Somalia Swashbucklers: Pirates Extend their Hunting Grounds
The crew of an American freighter off Somalia has re-taken control of their ship after an attack by pirates. But the hijackers' new methods have alarmed experts. They are deliberately targeting waters where no international warships patrol.
For now, the American government can relax -- the crew of the Maersk Alabama is in control again of a freighter after an attack by pirates on Wednesday. The crew overpowered its four hijackers and arrested one of them, according to the Pentagon, and the Maersk shipping line has confirmed that the ship is under the crew's command. Three pirates jumped overboard and fled, according to wire reports on Wednesday evening.
But there were conflicting reports about the ship's captain. A crew member told CNN that Captain Richard Phillips was in the pirates' custody, on a smaller boat. Negotiations to free him were underway. "We're offering what we can," said Ken Quinn, the Maersk Alabama's second mate. The crew still hopes for help from the US Navy, which has sent a destroyer to the scene.
Despite the captain's situation, the crew's robust response ended the latest high-profile assault on a freighter by pirates off the coast of Somalia. For the first time a crew seemed organized enough to overwhelm the armed kidnappers.
But the hijacking of the Maersk Alabama is also emblematic of a new trend in the series of pirate attacks near Somalia. The high number of international warships in the Gulf of Aden has apparently driven the pirates further afield, making them even harder to catch.
The Maersk Alabama attack at first put 20 sailors under the control of the four armed men, and the hijacking of an American ship put US President Barack Obama's administration under pressure, even if Somali pirates have tended to treat hostages well in the past, and only seem interested in ransom.
The American public would have expected Obama to respond. In the last few years, America has taken a hard line against kidnappings of American citizens. Paying ransom -- a routine strategy in Europe -- is officially out of the question in Washington. The White House often risks the lives of hostages before it accepts blackmail from kidnappers. For the same reason, the US is quicker to try to free hostages by force.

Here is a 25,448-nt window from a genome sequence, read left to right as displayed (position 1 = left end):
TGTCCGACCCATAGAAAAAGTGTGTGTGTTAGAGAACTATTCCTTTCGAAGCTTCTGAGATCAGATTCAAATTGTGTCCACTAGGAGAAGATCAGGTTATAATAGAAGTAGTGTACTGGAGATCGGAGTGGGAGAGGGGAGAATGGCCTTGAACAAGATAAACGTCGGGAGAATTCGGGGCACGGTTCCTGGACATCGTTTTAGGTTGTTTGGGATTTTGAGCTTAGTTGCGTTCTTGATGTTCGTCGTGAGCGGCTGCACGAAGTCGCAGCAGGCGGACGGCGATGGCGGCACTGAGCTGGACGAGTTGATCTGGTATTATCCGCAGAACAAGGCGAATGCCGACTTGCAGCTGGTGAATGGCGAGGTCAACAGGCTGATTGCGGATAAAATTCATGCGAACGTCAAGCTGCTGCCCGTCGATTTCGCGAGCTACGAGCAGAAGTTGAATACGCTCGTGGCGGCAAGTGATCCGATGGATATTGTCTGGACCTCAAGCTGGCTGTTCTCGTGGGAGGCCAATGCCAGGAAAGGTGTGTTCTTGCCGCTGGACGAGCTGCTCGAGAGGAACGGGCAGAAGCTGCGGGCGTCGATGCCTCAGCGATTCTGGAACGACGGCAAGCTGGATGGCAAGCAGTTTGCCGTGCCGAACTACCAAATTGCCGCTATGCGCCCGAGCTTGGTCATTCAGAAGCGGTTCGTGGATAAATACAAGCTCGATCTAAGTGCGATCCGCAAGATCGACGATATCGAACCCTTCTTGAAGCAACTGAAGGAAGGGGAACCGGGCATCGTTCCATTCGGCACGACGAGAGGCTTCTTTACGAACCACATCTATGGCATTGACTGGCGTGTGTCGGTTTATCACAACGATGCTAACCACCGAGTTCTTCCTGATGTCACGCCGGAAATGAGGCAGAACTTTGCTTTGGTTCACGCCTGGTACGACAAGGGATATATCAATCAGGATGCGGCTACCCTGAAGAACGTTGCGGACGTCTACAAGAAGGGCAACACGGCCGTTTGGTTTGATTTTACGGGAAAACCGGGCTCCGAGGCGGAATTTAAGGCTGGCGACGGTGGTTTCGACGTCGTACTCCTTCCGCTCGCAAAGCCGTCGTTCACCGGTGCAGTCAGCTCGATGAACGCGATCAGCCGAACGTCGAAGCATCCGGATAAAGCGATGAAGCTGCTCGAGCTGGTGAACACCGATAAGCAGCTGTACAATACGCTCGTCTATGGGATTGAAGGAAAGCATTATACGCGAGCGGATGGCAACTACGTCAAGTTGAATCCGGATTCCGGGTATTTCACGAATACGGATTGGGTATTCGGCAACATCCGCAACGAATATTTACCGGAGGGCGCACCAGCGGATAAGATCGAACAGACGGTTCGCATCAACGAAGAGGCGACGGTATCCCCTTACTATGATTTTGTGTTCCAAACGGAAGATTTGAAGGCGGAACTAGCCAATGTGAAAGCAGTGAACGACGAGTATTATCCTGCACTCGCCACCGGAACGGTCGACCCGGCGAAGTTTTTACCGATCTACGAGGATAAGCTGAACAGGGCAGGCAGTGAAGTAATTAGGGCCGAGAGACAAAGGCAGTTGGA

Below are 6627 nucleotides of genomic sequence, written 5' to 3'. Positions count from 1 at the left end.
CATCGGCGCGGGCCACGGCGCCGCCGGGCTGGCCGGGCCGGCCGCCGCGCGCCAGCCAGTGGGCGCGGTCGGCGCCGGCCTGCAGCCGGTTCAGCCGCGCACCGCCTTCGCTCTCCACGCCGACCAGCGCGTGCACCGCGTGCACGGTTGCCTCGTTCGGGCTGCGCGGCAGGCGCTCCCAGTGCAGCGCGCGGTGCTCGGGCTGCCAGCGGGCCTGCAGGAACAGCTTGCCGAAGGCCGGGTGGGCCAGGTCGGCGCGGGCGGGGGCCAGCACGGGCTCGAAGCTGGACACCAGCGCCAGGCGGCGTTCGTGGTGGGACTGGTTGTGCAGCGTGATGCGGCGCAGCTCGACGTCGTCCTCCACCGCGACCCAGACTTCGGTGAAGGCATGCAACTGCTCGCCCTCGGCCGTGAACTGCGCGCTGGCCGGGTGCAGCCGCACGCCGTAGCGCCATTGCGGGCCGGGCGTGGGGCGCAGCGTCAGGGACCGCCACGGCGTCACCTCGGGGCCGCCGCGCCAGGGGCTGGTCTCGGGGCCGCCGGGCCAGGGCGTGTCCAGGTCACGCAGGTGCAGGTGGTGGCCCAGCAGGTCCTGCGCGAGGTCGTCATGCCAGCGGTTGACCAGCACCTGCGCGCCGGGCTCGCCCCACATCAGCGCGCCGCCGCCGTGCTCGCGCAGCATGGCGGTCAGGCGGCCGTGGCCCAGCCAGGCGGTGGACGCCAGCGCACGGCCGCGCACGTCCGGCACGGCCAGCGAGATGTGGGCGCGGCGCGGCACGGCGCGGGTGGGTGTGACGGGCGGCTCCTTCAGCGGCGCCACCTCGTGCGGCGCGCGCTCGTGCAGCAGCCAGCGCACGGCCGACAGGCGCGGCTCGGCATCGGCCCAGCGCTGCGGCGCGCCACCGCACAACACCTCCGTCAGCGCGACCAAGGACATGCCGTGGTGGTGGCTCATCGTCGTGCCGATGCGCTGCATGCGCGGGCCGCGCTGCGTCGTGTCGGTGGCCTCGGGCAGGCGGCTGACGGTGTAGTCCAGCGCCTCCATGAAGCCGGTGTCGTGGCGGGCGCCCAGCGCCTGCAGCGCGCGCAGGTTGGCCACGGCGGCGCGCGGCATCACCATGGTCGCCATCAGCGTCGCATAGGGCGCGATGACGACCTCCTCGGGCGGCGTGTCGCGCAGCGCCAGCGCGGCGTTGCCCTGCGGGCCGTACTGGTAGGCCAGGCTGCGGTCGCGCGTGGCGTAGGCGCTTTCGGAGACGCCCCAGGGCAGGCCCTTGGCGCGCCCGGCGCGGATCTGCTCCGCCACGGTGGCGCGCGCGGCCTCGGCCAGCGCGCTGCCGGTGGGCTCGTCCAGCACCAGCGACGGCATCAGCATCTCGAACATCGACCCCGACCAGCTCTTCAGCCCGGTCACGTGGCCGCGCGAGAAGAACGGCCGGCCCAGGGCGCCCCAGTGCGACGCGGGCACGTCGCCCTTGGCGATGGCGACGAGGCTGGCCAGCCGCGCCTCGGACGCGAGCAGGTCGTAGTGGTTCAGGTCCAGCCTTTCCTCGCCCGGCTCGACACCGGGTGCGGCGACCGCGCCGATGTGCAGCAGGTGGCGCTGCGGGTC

The White House initially said little about this hostage drama, which was the largest kidnapping of American citizens in the last several years. The government was observing the case and communicating with Maersk, according to sources. Maersk has a close relationship with the US government because the American shipping line -- owned by the Danish Moller-Maersk Group -- has carried US weapons and secret technology around the world.
Shortly after the hijacking, in fact, experts worried that the Maersk Alabama had a cargo of weapons, which would have made the situation riskier. But the suspicion was unsubstantiated. The ship reportedly was carrying relief cargo bound for Mombasa.
An armed response by the US looked plausible, since a number of American warships patrol the region as part of the "Joint Task Force 151," meant to protect commercial ships in the bottleneck routes through the Gulf of Aden. The Maersk Alabama was hijacked early Wednesday morning around 450 kilometers (280 miles) from the Somali harbour town of Eyl, a known pirate nest. The nearest US warship was 555 kilometers away, according to American sources.
But the military said nothing about possible operations. A Navy spokesman simply said the freighter's movements were being closely monitored. Following a giant freighter by satellite tends to be easy after a pirate attack, because most hijackers make for a Somali harbor where they have complete sway. Then, as a rule, a translator comes on board, to negotiate a ransom with the shipping company.
A Simple New Strategy
Despite the crew's successful defense of the Maersk Alabama, experts worry about a growing trend in pirate attacks. The freighter was taken in waters far from the Gulf of Aden, where neither the US Navy, NATO nor the EU-led "Operation Atalanta" sends patrols. One German naval officer says this development shows the warships have had an effect. "The pirates have learned something, unfortunately," he said.
The new strategy is both simple and successful. Instead of dodging destroyers from the US and Europe in their long wooden skiffs, they just operate outside the patrol zone -- either off the coast of Kenya or closer to Somali shores, where commercial ships have been warned not to sail. But the Maersk Alabama disregarded this warning, perhaps to save fuel.
Over the last few days the spike in new pirate attacks has been dramatic. Ten ships, including the MV Hansa Stavager, a German freighter, have been taken. A total of 20 ships remain in the hands of pirates. Military officials were encouraged in February and March by the success of international efforts in the Gulf of Aden, but now they are having to watch as the pirates broaden the battlefield.
The International Maritime Bureau's Piracy Reporting Center, based in Kuala Lumpur, has demanded a wider coalition effort by international navies. "With more patrol ships we can beat back the pirates before they arm themselves further through ransom payments," IMB spokesman Noel Choong told SPIEGEL ONLINE. He said the US and NATO, in particular, should send new ships as quickly as possible.
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